COOK COUNTY CRIMINAL COURTHOUSE — After pleading guilty Thursday to resisting arrest at a Taste of Chicago protest last summer, activist Ja'Mal Green insisted he's innocent of felony charges that were dropped in a plea deal.
"I know I'm fully innocent and I did not commit those crimes," Green said in a phone interview Friday. "I never tried to hit a police officer. I never tried to grab a gun. All of those charges are made up."
Green, 21, was indicted on nine felony charges in August amid allegations he hit one Chicago Police officer and tried to disarm another following a July 9 "die-in" protest against police brutality at the Taste of Chicago festival in Grant Park.
In a plea deal Thursday, prosecutors agreed to drop felony charges if Green pleaded guilty to one misdemeanor count of resisting police, court records show.
"This was the final deal that was given to me by the new state's attorney's office," Green said, referencing Cook County State's Attorney Kim Foxx, who was sworn in Dec. 1.
"I had to make a decision," Green continued. "Was I just going to take this [deal] and go on with my life, or would I go to trial and wait another year [for the case to be resolved]?"
Green saw two options: Plead guilty to a misdemeanor now or risk a felony conviction later.
Green took the plea, court records show, and Cook County Judge Charles Burns sentenced the activist to two years of probation and three days of community service. Green will also have to pay $399 in fines.
"The criminal justice system is so messed up that I just pleaded that way [guilty] to take the stress away, to know I wasn't looking at any jail time," Green said.
After his arrest in July, Green spent three days in Cook County Jail before his supporters and an anonymous donor raised the $35,000 needed to post bond on his $350,000 bail. While free on bond, Green said he was subject to drug testing.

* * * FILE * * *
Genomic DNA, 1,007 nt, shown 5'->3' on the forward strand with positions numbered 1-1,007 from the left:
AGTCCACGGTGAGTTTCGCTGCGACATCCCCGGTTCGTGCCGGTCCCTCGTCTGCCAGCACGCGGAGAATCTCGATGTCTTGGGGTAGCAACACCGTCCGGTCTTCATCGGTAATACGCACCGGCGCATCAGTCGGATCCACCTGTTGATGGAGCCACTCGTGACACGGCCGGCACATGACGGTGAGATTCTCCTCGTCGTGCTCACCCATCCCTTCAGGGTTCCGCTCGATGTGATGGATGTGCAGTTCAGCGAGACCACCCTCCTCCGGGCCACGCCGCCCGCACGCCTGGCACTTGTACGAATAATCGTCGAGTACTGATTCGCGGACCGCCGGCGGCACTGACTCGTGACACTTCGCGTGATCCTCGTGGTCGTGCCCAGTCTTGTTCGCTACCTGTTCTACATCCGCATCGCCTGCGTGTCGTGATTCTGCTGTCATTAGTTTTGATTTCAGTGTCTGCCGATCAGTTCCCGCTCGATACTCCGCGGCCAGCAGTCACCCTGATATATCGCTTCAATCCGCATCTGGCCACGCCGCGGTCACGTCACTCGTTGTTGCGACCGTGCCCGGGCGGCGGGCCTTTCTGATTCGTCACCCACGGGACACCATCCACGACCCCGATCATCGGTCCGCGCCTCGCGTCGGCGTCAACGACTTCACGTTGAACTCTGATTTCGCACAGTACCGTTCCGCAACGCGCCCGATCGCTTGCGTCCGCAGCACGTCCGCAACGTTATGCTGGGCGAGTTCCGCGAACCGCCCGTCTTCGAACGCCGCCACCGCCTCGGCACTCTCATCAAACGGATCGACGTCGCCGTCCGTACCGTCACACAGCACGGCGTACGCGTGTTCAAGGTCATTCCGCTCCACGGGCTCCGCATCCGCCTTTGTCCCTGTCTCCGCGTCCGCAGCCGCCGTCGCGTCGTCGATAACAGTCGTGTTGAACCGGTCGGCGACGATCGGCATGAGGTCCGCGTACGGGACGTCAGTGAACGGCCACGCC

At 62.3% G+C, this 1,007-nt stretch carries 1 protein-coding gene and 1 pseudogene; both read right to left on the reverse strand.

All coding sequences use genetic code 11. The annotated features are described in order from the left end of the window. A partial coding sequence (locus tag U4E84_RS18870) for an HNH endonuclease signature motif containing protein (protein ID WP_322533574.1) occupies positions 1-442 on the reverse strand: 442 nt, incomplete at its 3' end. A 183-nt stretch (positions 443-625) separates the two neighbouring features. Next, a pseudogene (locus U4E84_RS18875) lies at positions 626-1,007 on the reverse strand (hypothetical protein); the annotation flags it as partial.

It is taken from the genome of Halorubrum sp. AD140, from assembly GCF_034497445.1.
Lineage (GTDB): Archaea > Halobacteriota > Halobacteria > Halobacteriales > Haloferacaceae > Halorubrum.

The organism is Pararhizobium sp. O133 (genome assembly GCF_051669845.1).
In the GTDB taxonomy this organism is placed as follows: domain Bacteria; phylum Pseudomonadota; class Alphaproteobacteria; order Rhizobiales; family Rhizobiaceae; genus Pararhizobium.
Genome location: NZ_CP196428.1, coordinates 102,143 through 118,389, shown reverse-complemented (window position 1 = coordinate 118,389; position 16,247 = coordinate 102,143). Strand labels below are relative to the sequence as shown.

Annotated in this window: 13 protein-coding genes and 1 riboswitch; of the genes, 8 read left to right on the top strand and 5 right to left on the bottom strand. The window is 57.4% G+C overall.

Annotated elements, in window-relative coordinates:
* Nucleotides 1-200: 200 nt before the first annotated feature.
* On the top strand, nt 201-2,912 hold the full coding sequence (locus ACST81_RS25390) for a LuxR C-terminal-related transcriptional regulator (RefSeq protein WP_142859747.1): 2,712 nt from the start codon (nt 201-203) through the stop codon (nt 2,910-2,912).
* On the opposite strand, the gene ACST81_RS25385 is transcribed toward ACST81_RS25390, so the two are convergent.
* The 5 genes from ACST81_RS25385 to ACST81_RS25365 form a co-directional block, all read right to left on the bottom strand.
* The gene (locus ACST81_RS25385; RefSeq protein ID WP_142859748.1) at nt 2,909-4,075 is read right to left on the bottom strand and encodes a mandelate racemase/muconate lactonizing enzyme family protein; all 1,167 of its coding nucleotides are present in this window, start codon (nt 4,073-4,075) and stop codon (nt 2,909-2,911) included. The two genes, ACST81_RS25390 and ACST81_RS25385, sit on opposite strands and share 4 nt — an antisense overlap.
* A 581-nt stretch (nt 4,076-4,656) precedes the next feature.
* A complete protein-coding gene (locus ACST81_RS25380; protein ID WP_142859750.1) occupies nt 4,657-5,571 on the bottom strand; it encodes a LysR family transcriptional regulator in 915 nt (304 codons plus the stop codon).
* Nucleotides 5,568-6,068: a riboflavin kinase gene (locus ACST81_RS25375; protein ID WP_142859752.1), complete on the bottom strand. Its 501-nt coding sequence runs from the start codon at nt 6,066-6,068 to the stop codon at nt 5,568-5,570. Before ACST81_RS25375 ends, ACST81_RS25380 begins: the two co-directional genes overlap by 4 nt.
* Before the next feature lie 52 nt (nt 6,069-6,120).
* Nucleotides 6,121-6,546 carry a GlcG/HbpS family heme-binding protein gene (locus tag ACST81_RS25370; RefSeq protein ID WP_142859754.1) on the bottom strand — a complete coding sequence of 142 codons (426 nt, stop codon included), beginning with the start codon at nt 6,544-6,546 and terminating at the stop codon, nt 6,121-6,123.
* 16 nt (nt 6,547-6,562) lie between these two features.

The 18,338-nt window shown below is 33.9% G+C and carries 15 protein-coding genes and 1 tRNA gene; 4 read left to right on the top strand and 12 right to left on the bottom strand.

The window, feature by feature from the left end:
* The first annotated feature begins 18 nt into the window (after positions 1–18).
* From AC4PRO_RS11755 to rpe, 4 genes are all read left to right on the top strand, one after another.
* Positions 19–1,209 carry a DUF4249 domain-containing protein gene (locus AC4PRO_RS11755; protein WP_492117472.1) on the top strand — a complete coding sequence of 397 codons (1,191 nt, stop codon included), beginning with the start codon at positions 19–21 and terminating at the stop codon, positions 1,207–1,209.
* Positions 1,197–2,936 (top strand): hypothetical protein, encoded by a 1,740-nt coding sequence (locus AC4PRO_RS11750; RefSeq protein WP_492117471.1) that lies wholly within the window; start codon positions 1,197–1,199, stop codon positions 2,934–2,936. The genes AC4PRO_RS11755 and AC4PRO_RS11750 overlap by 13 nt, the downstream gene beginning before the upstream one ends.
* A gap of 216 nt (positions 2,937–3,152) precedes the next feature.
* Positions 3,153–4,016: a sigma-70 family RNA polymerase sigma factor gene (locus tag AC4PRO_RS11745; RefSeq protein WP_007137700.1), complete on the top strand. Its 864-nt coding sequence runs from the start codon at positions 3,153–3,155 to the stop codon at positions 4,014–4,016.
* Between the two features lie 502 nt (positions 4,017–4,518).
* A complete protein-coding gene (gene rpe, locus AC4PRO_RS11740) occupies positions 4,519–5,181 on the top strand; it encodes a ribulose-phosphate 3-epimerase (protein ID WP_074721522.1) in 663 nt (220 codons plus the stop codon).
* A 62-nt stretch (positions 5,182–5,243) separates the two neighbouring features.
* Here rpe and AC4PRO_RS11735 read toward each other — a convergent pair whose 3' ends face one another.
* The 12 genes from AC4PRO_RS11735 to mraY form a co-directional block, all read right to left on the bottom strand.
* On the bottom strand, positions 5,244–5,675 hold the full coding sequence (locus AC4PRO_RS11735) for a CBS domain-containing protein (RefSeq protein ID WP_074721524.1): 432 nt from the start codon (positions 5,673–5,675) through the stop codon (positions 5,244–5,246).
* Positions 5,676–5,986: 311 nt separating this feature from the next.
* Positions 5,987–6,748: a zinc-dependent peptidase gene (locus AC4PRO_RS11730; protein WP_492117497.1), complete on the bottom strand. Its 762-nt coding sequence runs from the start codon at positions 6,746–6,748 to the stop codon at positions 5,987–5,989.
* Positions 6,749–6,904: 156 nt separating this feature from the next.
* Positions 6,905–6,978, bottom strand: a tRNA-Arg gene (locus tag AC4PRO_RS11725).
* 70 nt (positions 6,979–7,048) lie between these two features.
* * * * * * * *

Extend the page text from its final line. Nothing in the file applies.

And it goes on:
"It's been a frustrating nine months," Green said. "Having to keep going to court takes a lot of time. I had to beg to go out of town, and when I traveled, [the judge] kept making me pee in a cup even though I never smoked. You're just treated like a criminal."
Green said he now hopes to focus on the youth center he's trying to establish in Auburn Gresham. Green and his supporters bought a 12,500-square-foot building at 7919 S. Ashland Ave. last week.
Green, who has protested violence and police brutality, has spent months raising money for the Majostee Allstars Youth Center. He hopes the center can become a spot where local residents learn about opening businesses, drop their kids off for day care or express themselves at concerts and open mic nights.
The center also plans to offer mental health services and mentoring opportunities.
"That's what Majostee Allstars is all about, is telling our young people in these communities, you may have ... a lack of investment in your community, but no matter where you're from, you can still be something and you can still have hope," Green said.